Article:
October 6, 2012

The Season that Was...2011/2012, Part One

And here we are, with the 2012/2013 season well underway.   On this Saturday afternoon I sit in a quiet space, grateful for time both to write and to look back at what was a very eventful and fruitful 2011/2012 season of concerts, new collaborators, new horizons, and of course some travel...and how appropriate to start this recap by revisiting a post from February, 2012:

In August 2011 I received an email from Annelisa Guries, personnel manager of Washington DC's Great Noise Ensemble. I had been contacted by Annelisa before, but at that time I was not available. This time, however, I was - and it just so happened that their core violinist (who has become a very good friend over the past few months) was not able to play...so of course, I said yes. The program, titled "Lullaby, Eulogy, Homage", was substantial: Stephen Hartke's Beyond Words, the world premiere of Hannah Lash's Hush and, in celebration of his 75th birthday, Steve Reich's
Music for 18 Musicians.   That concert was a success for the ensemble, and I am very pleased to share that not only was I asked to play with them again in January 2012 during the New Voices At CUA Festival, but I shall be performing with the group again during the coming season.    On October 19, 2012, Great Noise Ensemble presents its first concert of the season as Atlas Performing Arts Center's New Music Ensemble-in-Residence, and I am terribly excited to have the opportunity to work with this group again.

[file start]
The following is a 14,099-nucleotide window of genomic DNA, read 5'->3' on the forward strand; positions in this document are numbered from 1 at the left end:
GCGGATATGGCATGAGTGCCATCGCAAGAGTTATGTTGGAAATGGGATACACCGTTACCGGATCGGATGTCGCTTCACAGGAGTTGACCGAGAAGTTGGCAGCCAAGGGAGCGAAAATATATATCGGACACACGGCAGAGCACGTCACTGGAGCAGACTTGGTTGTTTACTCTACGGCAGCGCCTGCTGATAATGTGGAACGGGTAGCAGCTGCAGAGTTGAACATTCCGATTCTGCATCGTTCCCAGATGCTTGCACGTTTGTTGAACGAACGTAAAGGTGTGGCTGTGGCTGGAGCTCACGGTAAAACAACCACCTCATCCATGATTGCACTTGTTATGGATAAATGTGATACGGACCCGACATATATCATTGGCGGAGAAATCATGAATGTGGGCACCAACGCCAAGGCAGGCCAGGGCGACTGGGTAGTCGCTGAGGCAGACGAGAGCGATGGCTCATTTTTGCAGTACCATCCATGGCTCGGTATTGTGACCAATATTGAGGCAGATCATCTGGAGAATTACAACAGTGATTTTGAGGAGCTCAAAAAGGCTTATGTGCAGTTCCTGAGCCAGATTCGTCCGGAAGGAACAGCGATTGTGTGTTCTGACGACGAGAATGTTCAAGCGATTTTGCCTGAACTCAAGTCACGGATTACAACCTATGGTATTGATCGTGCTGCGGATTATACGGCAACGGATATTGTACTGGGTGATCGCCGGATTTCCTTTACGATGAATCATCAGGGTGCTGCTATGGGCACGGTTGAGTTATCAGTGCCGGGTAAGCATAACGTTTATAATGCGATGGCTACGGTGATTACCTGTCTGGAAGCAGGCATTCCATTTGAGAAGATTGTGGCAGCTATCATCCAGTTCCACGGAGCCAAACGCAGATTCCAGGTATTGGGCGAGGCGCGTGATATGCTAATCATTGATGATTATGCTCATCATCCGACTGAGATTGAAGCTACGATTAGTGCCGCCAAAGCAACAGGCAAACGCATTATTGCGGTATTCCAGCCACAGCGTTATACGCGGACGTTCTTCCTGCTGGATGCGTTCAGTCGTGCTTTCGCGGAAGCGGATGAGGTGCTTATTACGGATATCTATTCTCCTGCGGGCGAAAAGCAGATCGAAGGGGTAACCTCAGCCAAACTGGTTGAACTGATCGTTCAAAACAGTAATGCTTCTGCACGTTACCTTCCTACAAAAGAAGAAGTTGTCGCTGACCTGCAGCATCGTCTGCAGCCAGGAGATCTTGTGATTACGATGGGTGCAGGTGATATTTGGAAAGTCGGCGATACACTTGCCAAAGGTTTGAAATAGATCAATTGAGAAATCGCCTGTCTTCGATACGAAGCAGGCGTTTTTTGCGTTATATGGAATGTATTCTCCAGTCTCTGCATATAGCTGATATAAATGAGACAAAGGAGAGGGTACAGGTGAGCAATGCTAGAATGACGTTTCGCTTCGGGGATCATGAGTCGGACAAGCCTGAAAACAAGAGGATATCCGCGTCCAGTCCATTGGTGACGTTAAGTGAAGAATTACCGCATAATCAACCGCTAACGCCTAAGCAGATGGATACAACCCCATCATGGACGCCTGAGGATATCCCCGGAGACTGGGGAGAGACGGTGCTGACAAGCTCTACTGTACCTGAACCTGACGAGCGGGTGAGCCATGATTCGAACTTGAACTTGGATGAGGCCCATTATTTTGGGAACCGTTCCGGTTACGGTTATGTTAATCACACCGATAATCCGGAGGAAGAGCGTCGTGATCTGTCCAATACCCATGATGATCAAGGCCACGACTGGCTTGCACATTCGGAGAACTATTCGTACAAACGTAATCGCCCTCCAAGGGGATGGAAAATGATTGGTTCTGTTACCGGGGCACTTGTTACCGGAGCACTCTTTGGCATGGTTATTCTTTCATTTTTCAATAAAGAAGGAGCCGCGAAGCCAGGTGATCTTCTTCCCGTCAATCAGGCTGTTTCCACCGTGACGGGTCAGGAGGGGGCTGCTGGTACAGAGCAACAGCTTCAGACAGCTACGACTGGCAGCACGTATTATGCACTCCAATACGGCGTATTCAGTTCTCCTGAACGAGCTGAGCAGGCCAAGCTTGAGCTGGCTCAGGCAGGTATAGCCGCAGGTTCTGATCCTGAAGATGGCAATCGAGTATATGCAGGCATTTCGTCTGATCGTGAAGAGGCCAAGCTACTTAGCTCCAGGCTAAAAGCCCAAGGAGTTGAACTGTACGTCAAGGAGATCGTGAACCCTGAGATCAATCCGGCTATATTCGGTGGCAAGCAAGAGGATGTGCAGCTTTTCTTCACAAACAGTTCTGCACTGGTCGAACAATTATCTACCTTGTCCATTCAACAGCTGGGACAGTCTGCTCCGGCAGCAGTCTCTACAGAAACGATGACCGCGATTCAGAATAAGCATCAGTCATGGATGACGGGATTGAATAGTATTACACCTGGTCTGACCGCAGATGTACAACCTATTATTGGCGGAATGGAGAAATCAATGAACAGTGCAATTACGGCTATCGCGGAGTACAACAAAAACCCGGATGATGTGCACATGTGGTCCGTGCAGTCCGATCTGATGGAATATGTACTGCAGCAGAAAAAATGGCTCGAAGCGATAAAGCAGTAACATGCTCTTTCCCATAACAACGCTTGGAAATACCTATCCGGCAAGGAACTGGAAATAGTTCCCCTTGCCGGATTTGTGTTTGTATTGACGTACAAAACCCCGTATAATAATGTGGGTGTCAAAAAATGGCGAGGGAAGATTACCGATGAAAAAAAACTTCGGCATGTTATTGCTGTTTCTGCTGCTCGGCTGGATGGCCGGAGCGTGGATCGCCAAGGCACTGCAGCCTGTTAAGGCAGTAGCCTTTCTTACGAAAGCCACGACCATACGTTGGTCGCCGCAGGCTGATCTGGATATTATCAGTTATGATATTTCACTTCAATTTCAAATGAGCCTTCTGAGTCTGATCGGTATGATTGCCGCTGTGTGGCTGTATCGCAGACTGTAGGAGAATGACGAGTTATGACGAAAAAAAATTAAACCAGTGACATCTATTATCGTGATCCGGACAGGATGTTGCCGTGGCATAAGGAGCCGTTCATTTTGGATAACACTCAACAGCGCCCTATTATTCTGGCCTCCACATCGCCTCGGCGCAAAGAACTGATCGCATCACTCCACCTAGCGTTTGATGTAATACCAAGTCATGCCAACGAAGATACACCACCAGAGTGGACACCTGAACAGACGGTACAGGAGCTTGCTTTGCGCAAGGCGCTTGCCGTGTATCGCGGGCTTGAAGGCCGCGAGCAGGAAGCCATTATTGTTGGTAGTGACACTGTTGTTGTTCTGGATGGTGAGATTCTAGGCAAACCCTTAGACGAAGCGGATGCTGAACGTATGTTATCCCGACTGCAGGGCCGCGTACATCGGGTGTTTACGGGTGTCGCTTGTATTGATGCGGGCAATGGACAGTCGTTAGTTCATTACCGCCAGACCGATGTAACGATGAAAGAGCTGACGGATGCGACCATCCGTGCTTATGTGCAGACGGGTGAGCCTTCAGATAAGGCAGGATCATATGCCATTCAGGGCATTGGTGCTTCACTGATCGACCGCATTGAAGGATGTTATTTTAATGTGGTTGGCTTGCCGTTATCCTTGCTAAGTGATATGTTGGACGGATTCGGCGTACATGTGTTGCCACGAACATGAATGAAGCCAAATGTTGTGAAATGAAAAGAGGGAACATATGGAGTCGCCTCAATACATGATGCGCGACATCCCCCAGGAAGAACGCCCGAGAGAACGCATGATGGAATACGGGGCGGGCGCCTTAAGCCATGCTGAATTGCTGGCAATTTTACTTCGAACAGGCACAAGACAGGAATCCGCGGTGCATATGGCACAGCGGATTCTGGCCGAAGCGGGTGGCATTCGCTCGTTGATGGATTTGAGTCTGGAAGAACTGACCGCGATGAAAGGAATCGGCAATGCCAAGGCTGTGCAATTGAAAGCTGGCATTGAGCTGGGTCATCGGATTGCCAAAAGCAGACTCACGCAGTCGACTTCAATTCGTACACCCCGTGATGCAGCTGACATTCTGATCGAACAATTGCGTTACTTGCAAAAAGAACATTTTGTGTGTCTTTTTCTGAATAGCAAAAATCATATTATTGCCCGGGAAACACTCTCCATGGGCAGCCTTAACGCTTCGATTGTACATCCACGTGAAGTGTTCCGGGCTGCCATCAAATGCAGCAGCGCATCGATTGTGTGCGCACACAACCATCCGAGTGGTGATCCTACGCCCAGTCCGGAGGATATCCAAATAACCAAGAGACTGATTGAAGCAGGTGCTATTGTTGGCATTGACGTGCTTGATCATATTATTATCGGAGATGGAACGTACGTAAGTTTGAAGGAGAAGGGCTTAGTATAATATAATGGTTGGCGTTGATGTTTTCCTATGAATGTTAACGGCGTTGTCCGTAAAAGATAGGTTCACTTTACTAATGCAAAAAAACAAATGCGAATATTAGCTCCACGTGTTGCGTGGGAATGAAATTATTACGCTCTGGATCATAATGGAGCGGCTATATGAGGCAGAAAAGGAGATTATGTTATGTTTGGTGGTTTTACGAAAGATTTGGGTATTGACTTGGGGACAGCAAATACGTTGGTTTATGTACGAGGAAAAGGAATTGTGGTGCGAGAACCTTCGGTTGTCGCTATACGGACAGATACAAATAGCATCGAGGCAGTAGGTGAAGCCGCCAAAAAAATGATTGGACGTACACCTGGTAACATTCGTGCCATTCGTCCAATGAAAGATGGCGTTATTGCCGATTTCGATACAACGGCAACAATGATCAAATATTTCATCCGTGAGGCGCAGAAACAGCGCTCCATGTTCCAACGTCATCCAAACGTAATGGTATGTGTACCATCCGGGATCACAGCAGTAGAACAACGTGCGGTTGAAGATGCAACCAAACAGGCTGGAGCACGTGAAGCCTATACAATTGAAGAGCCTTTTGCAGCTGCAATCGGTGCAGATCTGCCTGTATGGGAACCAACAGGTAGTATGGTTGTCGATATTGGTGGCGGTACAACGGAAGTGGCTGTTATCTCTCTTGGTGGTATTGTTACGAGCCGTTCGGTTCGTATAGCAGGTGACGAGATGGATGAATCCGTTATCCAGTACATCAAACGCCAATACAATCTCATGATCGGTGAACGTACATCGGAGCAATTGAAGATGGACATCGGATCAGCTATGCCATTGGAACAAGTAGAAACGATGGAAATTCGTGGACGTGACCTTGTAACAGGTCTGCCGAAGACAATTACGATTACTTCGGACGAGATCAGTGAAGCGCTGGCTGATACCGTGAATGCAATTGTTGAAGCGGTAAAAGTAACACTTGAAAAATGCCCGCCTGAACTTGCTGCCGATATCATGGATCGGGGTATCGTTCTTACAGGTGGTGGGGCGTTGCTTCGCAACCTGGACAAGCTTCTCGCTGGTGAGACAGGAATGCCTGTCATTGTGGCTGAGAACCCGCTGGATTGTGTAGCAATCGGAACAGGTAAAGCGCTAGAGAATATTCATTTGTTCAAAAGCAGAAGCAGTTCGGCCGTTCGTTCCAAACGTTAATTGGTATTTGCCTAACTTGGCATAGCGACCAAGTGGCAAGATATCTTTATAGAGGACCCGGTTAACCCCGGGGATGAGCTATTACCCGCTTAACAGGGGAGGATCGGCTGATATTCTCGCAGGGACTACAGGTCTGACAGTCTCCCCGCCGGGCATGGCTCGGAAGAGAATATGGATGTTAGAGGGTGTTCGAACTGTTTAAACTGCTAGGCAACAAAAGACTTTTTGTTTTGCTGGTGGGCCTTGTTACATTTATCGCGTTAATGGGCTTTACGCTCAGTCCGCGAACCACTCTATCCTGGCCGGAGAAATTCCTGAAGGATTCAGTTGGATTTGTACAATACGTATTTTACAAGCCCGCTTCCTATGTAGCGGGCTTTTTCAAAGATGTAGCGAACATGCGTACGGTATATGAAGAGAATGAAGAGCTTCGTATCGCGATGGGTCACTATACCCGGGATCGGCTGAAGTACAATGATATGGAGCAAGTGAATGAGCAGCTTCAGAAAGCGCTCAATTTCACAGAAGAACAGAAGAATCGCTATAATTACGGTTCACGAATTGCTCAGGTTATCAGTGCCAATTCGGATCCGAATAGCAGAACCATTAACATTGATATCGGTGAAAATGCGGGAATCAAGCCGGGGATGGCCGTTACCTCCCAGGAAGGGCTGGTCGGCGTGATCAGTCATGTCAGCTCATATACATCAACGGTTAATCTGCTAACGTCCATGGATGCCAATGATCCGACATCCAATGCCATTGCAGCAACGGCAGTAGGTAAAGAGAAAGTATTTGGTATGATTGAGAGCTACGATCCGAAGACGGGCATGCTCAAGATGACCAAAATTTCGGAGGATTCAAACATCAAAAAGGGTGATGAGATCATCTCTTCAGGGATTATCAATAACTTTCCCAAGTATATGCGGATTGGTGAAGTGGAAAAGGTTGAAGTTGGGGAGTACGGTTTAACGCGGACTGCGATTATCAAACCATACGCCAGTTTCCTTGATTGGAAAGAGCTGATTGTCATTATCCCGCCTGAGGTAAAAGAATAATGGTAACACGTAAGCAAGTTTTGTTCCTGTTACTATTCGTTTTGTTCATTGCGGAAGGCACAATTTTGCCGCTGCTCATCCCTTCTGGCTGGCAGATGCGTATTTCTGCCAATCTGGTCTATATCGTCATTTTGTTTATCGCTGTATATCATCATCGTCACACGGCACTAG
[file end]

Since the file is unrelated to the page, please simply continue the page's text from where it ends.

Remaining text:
There were many days "on the road" between February and May, 2012, the first journey being to Pittsburgh, Pennsylvania and the August Wilson Center for African-American Culture for a performance of Between a Ballad and a Blues with the Carpetbag Theatre Ensemble.   This play, which was written by Linda Parris-Bailey and premiered in 2008, chronicles the life of William Howard Taft "Louie Bluie" Armstrong, a multifaceted musician born in east Tennessee who was one of the most important figures in the development of string band music in the Appalachian region.   Among the late Mr. Armstrong's credits include serving as a consultant to Quincy Jones for "The Color Purple" and being the subject of "Louie Bluie", a documentary directed by Terry Zwigoff that premiered in 1985 and was recently chronicled in Strings Magazine.

Then, from Baltimore to Austin, Philadelphia and Toronto in the month of May:  in Austin, a weekend that included collaboration with Michelle Schumann of the Austin Chamber Music Center during the inaugural season of the Pro Arts Collective's Metropolitan Classical Series, which was quickly followed first by a performance as a member of Philadelphia's Black Pearl Chamber Orchestra and a trip to Toronto to play a concert performance of Scott Joplin's "Treemonisha" with the Nathaniel Dett Chorale in Koerner Hall at the Royal Conservatory of Music.

(Koerner Hall, TELUS Center for the Performing Arts, Royal Conservatory of Music)

....and this was all wrapped up with my seventh season as a member of the Utah Festival Opera and Musical Theatre.


Now that I've caught my breath - it was a very busy year, one in which I could do nothing but be fully present in every situation - I ask you to stay tuned, as there's more....


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